Use this URL to cite or link to this record in EThOS: http://ethos.bl.uk/OrderDetails.do?uin=uk.bl.ethos.701651
Title: Exploring the impact of uncertainty of river morphology on flood inundation modelling
Author: Wong, Jefferson See
ISNI:       0000 0004 5992 6035
Awarding Body: University of Bristol
Current Institution: University of Bristol
Date of Award: 2016
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Abstract:
Our landscape is constantly evolving, and so to are our rivers. These changes can be perturbed due to many factors, including land use and climate change. But also changes in river morphology is a dynamic process that constantly evolves, particularly during extreme flood events. This can result in significant changes in channel morphology over short periods of time. Rivers, and the amount of flow they can convey within bank before their channel capacity is reached, is critical to predicting the extent of flood inundation in both rural and urban areas. An important research question is therefore to what extent are fluvial geomorphological changes critical to the prediction of flood inundation extents during and between events? Furthermore how uncertain are these processes and so can their effects be quantified within a risk based framework? This PhD tries to answer those questions using state-of-the-art flood simulation techniques that also comprehensively characterises the inherent uncertainties involved. Most flood modeling studies ignore the potential for morphological changes to alter channel conveyance and bed roughness, in and between large events. Furthermore the overall bedload and geomorphological catchment processes upstream are rarely considered, particularly within an uncertainty analyses framework. The research here within uses the following approaches to characterize this in 3 core results chapters: Chapter 4 uses simple approach to quantifying the potential changes in channel erosion that occur in flooding events to see the sensitivity to the resultant flood inundation extents predicted for the Cockermouth 2009 November flood event. Chapter 5 applies a catchment scale landscape evolution· model CAESAR-Lisflood to two catchments upstream of Cockermouth within an uncertainty analyses framework. This explored the use of uncertain data in• constraining the model simulations for the period of record available. Chapter 6 uses the constrained (behavioural) model simulations found in chapter 5 to simulate flood events at Cockermouth to see the impact of dynamic geomorphological changes during flood events to the predicted extent of flood inundation and flood depths. The results showed that by the inclusion of sediment transport this greatly changed flood dynamics both in terms of water depth and flow volume, with a wider bound of uncertainty quantified in the flood predictions generated. This has important implications for understanding and predicting flood risk across a range of catchments, particularly those that are more susceptible to ongoing geomorphological changes. Futhermore with the inclusion of sediment transport and the consideration of morphological changes, the uncertainties inherent in the observation data which were used to constrain the catchment behaviour had been accounted for and propagated to the downstream reach. This research showed that the prediction uncertainty bounds had been significantly widened in flood inundation extent, flood volume, and water depths. This reveals that the importance of connectivity between catchment dynamics and downstream behavior and flooding at reach scale cannot be examined in isolation from upstream. Hence, it is important and necessary for flood inundation modeling to consider the associated uncertainties from geomorphological impacts and incorporate both hydrodynamic and morphodynamic aspects for subsequent flood risk assessment.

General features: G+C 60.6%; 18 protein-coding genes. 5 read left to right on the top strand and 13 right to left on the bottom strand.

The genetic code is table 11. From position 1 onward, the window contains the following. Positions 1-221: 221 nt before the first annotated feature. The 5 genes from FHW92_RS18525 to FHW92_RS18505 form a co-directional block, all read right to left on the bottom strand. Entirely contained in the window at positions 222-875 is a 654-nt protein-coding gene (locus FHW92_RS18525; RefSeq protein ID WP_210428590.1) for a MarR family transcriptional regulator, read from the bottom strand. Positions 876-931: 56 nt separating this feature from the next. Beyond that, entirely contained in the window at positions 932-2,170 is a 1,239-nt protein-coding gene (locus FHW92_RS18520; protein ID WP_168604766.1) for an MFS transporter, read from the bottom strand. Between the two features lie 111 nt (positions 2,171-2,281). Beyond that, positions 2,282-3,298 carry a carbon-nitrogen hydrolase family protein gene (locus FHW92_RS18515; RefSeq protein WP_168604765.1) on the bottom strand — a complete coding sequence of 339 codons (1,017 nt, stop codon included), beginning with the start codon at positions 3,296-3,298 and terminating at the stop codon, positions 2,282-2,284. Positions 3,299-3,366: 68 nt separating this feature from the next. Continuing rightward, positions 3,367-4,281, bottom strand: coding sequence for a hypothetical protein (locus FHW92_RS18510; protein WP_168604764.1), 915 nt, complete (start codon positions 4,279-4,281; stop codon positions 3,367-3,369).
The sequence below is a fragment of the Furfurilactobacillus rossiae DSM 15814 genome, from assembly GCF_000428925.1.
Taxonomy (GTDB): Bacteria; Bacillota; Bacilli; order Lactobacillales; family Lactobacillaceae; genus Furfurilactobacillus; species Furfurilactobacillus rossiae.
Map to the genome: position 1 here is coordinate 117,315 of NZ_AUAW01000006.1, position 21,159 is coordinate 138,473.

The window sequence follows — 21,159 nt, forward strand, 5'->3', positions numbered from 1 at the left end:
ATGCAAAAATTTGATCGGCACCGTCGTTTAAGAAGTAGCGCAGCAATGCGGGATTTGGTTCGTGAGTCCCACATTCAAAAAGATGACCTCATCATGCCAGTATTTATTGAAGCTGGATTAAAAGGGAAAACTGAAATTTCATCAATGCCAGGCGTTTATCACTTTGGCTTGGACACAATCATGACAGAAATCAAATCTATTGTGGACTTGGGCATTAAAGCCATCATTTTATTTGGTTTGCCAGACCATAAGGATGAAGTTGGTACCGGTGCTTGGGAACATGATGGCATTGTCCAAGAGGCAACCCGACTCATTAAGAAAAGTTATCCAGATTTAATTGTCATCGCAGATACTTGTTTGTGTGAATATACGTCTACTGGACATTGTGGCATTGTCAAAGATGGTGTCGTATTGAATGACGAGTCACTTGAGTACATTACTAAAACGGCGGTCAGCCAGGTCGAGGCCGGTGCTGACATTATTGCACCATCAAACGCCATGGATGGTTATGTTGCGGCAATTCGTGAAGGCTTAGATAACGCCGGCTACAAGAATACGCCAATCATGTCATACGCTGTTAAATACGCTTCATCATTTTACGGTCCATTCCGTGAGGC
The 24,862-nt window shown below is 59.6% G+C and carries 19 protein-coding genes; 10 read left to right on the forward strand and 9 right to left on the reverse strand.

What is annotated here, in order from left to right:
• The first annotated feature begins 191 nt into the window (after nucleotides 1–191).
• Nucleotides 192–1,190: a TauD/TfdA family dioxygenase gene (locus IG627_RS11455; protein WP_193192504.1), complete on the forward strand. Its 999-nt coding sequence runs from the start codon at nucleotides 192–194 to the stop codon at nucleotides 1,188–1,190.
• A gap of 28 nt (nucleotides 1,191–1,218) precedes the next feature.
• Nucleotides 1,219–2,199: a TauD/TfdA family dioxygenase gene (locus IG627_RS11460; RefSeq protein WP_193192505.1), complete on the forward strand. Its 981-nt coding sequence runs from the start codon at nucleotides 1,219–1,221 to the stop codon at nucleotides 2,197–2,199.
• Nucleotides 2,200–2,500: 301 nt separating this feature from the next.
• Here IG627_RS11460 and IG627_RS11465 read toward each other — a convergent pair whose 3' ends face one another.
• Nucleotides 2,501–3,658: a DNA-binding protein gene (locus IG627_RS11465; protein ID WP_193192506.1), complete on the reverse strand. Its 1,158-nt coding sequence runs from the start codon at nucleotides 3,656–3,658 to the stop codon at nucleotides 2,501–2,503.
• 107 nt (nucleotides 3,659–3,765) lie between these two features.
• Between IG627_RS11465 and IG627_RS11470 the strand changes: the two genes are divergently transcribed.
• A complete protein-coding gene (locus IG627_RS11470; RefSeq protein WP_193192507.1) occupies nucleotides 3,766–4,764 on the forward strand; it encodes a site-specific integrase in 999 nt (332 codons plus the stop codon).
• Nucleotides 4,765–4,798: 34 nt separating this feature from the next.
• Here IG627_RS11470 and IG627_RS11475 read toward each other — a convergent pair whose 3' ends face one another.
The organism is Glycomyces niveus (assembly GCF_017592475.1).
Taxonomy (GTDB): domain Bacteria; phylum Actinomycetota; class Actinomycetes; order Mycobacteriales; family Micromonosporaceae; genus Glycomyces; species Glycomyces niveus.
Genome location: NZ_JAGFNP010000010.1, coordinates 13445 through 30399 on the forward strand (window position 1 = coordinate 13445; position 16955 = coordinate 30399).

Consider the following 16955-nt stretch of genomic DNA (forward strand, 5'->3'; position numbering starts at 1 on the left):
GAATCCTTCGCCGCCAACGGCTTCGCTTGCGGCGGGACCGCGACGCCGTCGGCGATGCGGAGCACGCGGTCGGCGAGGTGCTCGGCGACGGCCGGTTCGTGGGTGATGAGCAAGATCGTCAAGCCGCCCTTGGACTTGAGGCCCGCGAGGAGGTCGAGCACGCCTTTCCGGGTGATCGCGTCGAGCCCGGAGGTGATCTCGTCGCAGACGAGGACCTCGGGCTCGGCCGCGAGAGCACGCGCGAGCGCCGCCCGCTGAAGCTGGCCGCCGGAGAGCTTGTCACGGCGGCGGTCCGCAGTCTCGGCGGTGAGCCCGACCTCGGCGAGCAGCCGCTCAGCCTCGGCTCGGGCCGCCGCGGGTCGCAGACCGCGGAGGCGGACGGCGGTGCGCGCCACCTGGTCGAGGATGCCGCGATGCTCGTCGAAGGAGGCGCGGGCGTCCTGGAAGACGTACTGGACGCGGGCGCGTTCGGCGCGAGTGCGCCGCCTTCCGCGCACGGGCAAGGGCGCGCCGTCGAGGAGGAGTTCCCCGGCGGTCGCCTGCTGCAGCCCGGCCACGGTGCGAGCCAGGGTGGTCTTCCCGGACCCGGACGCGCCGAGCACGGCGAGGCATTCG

Supervisor: Not available Sponsor: Not available
Qualification Name: Thesis (Ph.D.) Qualification Level: Doctoral
EThOS ID: uk.bl.ethos.701651  DOI: Not available
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